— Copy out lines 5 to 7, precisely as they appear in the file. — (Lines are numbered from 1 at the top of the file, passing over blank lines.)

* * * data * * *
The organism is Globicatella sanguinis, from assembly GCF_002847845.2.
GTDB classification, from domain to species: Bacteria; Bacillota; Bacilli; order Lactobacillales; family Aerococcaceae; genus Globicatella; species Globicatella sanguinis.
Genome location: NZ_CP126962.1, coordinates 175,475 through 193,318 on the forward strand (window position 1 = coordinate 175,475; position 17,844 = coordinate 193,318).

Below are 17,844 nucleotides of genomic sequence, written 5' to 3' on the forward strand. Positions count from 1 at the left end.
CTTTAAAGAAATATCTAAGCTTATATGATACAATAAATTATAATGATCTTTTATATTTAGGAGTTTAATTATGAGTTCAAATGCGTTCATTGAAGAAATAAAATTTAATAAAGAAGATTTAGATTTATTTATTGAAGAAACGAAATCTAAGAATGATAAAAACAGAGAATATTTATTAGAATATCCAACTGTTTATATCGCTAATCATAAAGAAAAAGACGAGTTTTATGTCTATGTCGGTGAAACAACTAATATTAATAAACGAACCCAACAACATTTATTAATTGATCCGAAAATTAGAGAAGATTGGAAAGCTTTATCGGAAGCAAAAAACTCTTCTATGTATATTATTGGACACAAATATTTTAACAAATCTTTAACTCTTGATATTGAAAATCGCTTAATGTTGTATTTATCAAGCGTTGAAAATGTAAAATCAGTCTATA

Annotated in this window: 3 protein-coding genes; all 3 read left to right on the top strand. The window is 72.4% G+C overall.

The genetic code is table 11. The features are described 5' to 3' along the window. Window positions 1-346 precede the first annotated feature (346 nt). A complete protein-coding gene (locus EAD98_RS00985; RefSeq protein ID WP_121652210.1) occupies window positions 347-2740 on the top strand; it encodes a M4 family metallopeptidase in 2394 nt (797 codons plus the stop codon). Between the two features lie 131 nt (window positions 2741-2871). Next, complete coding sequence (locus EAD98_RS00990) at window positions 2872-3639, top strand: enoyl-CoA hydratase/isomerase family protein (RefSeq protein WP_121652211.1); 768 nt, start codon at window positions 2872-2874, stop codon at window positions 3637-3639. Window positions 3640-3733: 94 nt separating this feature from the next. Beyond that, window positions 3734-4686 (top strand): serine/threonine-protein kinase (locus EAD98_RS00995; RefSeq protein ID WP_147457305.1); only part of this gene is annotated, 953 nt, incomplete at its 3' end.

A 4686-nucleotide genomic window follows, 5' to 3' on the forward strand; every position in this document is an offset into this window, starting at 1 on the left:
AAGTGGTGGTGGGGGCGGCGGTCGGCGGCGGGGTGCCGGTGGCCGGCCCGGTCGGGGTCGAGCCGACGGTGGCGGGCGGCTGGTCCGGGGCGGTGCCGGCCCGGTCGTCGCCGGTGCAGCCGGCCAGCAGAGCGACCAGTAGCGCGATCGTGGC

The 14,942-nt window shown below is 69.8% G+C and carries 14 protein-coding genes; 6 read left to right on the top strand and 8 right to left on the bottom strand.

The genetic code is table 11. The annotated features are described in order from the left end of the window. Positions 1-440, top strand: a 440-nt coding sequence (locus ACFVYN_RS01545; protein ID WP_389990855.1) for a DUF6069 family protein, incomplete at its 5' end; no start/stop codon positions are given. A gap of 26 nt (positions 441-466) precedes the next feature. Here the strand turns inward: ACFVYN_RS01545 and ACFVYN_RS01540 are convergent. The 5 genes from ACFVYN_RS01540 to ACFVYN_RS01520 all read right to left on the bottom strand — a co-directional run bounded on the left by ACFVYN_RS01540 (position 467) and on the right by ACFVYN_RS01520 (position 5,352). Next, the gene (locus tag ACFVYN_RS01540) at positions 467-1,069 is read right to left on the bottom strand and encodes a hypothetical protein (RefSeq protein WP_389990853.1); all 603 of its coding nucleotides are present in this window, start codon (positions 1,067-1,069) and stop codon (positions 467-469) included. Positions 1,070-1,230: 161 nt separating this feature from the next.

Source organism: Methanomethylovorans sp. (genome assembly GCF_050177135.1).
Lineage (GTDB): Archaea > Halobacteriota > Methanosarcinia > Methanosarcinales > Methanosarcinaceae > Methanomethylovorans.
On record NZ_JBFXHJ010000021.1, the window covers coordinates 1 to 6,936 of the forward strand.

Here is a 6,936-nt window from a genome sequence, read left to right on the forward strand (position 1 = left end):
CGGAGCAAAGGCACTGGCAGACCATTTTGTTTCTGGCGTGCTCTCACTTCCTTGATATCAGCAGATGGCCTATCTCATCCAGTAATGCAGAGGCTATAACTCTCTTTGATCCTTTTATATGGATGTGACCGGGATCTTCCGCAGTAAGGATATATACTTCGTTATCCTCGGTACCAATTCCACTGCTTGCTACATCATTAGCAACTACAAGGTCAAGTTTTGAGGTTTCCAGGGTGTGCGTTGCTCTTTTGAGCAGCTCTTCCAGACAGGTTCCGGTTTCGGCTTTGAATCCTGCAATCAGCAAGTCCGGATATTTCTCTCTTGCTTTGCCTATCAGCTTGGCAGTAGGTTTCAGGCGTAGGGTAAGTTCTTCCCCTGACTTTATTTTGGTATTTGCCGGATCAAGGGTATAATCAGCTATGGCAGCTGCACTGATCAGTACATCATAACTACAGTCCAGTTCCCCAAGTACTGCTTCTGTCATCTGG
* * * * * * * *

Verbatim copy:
CTTTAAAGAAATATCTAAGCTTATATGATACAATAAATTATAATGATCTTTTATATTTAGGAGTTTAATTATGAGTTCAAATGCGTTCATTGAAGAAATAAAATTTAATAAAGAAGATTTAGATTTATTTATTGAAGAAACGAAATCTAAGAATGATAAAAACAGAGAATATTTATTAGAATATCCAACTGTTTATATCGCTAATCATAAAGAAAAAGACGAGTTTTATGTCTATGTCGGTGAAACAACTAATATTAATAAACGAACCCAACAACATTTATTAATTGATCCGAAAATTAGAGAAGATTGGAAAGCTTTATCGGAAGCAAAAAACTCTTCTATGTATATTATTGGACACAAATATTTTAACAAATCTTTAACTCTTGATATTGAAAATCGCTTAATGTTGTATTTATCAAGCGTTGAAAATGTAAAATCAGTCTATA

Annotated in this window: 3 protein-coding genes; all 3 read left to right on the top strand. The window is 72.4% G+C overall.

The genetic code is table 11. The features are described 5' to 3' along the window. Window positions 1-346 precede the first annotated feature (346 nt). A complete protein-coding gene (locus EAD98_RS00985; RefSeq protein ID WP_121652210.1) occupies window positions 347-2740 on the top strand; it encodes a M4 family metallopeptidase in 2394 nt (797 codons plus the stop codon). Between the two features lie 131 nt (window positions 2741-2871). Next, complete coding sequence (locus EAD98_RS00990) at window positions 2872-3639, top strand: enoyl-CoA hydratase/isomerase family protein (RefSeq protein WP_121652211.1); 768 nt, start codon at window positions 2872-2874, stop codon at window positions 3637-3639. Window positions 3640-3733: 94 nt separating this feature from the next. Beyond that, window positions 3734-4686 (top strand): serine/threonine-protein kinase (locus EAD98_RS00995; RefSeq protein ID WP_147457305.1); only part of this gene is annotated, 953 nt, incomplete at its 3' end.